If anyone has any doubt that we need an urgent independent forensic audit of the Snowy Monaro Regional Council’s spending, as had been promised, then consider the following:
At Council’s June 1 2023 meeting, the then CFO presented the March Quarterly Budget Review Statements. These showed that Council had spent $21,695,000 year-to-date on
employees and related expenses as of March 30 and recommended reducing the annual budget (with only the 28 days left in the financial year to go) by $1,709,000 to $30,466,000.
This recommended budget revision was approved by councillors meaning that Council was authorised to spend $30,466,000 in total on employees and related expenses in that year.
Fix the Brown campaign described the recent serious landslip on the Brown Mountain as a condemnation of Federal and State governments contempt, inaction and delay on NSW regional roads and highways.
They found $4billion for the ‘spaghetti junction’ Rozelle Interchange in Sydney, just opened amid confusion. But they can’t rake up a modest $7.5m each for a $15m expert, external engineering study to work out how to fix the notorious Brown Mountain Road.
I am for renewable energy in all its forms as a substitue for fossil-fuels – coal, gas oil, etc. This is the urgent issue for our times. Windfarms are one solution but they need to be located in approriate places.
For example, would you put a giant wind turbine on the peak of Mount Kosciusko (there is a lot of wind up there) even if it could power a million households? Or battalions of wind turbines offshore in the waters of the Great Barrier Reef? I think not.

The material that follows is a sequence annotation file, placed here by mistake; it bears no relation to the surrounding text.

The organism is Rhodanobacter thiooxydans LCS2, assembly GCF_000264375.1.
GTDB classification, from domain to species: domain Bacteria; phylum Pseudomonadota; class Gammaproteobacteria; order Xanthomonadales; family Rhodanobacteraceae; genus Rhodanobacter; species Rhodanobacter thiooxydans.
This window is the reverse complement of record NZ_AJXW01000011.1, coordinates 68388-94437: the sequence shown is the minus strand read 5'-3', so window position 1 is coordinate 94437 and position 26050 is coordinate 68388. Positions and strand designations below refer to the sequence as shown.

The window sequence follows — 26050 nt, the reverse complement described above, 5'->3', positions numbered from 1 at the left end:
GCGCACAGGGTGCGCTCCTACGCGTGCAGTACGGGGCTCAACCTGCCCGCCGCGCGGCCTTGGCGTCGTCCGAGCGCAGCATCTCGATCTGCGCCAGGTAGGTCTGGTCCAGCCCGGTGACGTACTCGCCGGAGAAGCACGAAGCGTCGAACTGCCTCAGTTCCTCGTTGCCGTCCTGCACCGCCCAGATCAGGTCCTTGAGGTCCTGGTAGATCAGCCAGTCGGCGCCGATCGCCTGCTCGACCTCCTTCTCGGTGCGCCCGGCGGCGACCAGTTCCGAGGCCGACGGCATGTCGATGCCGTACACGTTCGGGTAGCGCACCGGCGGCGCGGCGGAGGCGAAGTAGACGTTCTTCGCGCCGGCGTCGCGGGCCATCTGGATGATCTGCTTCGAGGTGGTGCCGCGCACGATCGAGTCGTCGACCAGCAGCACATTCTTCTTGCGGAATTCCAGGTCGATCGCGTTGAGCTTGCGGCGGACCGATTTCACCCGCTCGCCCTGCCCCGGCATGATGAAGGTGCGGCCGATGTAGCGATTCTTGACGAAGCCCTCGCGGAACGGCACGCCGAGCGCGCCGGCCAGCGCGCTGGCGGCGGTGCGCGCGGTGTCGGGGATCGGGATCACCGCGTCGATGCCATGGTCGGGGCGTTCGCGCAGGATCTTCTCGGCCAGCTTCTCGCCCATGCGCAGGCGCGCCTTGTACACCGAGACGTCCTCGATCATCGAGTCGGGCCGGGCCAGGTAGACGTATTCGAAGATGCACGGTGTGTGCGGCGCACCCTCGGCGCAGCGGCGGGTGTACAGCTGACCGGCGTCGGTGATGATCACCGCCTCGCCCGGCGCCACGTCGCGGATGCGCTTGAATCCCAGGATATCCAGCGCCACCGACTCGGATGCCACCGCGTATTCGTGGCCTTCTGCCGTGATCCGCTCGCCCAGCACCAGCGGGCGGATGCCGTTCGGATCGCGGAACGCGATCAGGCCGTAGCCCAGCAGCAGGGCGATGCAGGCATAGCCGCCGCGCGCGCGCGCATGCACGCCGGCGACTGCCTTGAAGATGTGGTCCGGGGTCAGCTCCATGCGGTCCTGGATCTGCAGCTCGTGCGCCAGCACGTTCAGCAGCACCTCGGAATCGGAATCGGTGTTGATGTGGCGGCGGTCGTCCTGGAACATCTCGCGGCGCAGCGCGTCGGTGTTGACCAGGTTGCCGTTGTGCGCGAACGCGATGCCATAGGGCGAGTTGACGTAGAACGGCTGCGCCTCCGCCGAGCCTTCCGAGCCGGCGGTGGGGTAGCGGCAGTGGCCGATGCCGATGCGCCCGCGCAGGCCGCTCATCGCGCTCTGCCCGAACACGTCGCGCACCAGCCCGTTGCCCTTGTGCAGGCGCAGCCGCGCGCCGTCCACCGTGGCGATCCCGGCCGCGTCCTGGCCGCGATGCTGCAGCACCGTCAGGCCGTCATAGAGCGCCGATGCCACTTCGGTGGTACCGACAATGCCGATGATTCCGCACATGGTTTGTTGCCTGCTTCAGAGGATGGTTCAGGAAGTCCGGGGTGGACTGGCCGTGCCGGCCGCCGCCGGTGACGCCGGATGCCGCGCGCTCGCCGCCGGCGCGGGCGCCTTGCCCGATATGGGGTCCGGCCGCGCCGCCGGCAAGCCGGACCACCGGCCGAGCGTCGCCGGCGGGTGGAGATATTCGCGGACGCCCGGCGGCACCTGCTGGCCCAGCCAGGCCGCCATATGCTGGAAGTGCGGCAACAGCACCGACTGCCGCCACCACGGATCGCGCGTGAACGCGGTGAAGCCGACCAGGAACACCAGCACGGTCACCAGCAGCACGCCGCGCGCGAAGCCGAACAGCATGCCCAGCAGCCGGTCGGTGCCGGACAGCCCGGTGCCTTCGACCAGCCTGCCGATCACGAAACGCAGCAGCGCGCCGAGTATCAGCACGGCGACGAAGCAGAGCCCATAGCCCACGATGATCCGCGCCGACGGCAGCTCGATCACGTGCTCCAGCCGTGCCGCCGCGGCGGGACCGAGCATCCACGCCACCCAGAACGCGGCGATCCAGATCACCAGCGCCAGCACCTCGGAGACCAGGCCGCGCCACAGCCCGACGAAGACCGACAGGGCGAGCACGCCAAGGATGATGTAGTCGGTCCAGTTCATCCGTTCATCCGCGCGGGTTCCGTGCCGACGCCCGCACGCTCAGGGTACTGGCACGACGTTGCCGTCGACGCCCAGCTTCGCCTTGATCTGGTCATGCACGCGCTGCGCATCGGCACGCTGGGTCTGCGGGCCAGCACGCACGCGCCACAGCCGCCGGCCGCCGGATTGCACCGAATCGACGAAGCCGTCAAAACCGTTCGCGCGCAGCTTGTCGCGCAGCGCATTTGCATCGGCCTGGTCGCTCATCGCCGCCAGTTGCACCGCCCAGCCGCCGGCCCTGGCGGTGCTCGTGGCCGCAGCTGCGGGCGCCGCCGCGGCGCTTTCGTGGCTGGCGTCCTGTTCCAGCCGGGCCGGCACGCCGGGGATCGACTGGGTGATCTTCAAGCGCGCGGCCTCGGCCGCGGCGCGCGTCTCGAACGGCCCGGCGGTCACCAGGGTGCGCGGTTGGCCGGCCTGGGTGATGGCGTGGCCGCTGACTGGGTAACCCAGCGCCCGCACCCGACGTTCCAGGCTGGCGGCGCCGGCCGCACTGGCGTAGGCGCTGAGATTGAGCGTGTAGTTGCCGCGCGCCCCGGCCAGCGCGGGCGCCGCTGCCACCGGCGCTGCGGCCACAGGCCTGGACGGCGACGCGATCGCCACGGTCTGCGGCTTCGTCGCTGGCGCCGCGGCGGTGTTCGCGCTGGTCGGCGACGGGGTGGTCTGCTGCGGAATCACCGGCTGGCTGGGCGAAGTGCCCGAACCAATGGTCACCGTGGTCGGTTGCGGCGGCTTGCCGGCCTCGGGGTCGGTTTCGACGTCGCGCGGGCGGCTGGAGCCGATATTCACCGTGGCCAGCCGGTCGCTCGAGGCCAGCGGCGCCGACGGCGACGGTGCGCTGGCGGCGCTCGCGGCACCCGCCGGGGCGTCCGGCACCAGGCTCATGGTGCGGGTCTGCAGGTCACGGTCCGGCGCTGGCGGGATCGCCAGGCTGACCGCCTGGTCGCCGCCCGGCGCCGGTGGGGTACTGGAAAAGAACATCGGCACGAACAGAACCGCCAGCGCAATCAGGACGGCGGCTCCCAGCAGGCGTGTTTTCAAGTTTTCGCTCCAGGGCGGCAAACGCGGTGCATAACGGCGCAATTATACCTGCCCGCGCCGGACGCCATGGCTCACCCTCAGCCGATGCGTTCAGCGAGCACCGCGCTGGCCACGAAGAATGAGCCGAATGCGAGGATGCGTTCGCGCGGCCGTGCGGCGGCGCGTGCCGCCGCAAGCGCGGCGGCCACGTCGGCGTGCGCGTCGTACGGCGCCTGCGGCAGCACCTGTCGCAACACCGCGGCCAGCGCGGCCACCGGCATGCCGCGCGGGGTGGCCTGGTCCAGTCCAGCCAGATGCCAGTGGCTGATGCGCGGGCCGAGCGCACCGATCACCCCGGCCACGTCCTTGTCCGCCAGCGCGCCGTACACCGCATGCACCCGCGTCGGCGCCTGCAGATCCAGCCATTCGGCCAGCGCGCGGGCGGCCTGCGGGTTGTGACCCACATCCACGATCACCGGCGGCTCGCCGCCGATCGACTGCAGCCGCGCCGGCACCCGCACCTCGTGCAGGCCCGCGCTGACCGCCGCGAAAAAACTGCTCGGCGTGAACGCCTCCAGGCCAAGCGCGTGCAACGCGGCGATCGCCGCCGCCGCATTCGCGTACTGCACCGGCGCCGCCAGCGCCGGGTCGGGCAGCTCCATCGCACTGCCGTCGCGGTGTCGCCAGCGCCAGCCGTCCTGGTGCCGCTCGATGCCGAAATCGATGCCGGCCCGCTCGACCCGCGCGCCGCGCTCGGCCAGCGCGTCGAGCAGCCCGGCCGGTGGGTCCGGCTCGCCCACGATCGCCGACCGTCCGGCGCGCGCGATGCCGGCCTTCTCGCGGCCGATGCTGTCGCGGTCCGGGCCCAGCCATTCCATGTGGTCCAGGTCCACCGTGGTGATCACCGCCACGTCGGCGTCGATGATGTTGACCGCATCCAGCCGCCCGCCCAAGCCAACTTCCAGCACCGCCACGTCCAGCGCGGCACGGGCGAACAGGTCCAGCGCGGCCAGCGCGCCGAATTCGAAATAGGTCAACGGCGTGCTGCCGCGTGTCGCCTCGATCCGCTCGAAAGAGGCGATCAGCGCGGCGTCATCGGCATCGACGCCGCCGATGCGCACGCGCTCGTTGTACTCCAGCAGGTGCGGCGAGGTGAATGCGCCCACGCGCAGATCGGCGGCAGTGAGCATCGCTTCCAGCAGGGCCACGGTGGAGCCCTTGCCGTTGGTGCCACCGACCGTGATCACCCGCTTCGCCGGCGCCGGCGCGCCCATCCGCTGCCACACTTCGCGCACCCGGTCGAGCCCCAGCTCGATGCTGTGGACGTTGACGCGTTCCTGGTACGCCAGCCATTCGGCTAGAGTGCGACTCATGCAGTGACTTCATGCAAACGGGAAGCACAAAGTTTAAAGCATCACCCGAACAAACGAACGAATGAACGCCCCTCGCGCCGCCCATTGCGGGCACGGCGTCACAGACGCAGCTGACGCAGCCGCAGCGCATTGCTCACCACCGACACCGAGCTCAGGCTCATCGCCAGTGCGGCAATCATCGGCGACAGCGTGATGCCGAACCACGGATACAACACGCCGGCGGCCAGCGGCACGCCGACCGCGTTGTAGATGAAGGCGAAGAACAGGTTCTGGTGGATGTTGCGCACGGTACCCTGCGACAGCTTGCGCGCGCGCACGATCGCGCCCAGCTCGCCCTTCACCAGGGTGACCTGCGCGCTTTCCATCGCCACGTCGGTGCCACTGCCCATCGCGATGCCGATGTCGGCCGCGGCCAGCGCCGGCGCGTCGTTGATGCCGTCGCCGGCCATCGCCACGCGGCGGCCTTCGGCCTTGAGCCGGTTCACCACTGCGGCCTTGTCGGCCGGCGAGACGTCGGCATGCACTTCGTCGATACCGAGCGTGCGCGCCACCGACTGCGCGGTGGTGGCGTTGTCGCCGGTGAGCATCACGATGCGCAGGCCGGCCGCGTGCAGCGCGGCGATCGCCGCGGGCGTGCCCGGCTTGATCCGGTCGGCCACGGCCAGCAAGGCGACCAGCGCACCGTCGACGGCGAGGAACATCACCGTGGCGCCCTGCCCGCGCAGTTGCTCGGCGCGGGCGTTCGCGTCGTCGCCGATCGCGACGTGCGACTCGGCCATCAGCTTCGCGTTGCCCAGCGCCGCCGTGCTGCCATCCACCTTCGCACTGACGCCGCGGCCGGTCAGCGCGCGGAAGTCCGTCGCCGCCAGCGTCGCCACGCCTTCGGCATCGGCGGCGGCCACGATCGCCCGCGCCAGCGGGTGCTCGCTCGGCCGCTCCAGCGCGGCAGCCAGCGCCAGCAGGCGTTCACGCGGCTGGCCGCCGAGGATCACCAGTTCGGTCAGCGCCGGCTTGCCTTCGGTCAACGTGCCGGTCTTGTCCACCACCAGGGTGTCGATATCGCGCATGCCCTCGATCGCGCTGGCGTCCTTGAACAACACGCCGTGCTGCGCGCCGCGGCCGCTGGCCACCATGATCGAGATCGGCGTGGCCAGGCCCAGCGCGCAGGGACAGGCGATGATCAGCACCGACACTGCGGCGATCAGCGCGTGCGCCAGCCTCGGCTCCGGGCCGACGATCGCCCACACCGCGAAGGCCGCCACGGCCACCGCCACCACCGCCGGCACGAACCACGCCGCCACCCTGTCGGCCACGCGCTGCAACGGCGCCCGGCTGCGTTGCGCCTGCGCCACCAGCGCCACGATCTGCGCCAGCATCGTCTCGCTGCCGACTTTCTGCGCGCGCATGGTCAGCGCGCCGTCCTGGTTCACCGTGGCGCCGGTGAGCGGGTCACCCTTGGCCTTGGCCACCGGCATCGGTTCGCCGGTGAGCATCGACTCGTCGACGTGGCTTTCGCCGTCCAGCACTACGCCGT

I wish to pay tribute to Cooma Salvation Army Corps Officers Tony Barford and Sandra Mortimer who featured on your front page (Salvos here to help, Monaro Post, 6 December).
They are leaving soon to work in Katherine, NT and, while it will be Katherine’s gain, it will be a great loss to the Cooma community.
Looks like the next big debate could be when the appropriate time is to put up our Christmas trees and decorations. Having overheard part of a conversation in my local supermarket, it’s a hot topic.
Growing up, the hard and fast rule in my grandmother’s house was that nothing Christmassy (with the exception of Christmas cards arriving by post, which could be stood up on the mantlepiece) could happen prior to December 13, this being day one of the 12 days before Christmas.
My sister and I could not even start making our cotton ball snowmen before then.
Come December 13 though, the ritual was a big production, and all of us had to place at least one decoration on the tree for good luck. The tree and all the other decorations (my sister and I also made strings of “bells” from cut up and painted egg cartons) would stay up until January 6, that being 12th night, when they all had to come down before midnight.
Having grown up with that, I have retained the same tradition but unlike nana, I don’t have an issue with anyone doing their tree thing outside of that timeframe. But from what I heard via the three women in the supermarket, the rule around those dates just might be as hard and fast as it was back in the day.
The skies have opened up over the last week with very welcomed rain falling across the Snowy Monaro. The heavy downfalls did cause damage to some roads and forced some road closures, but for the most part, our farmers have breathed a sigh of relief.
Farmers are reporting the rain could potentially save their season. After a fortnight of storms hitting parts of the region and others missing out, it seems those who needed the rain have done alright over the last week or so.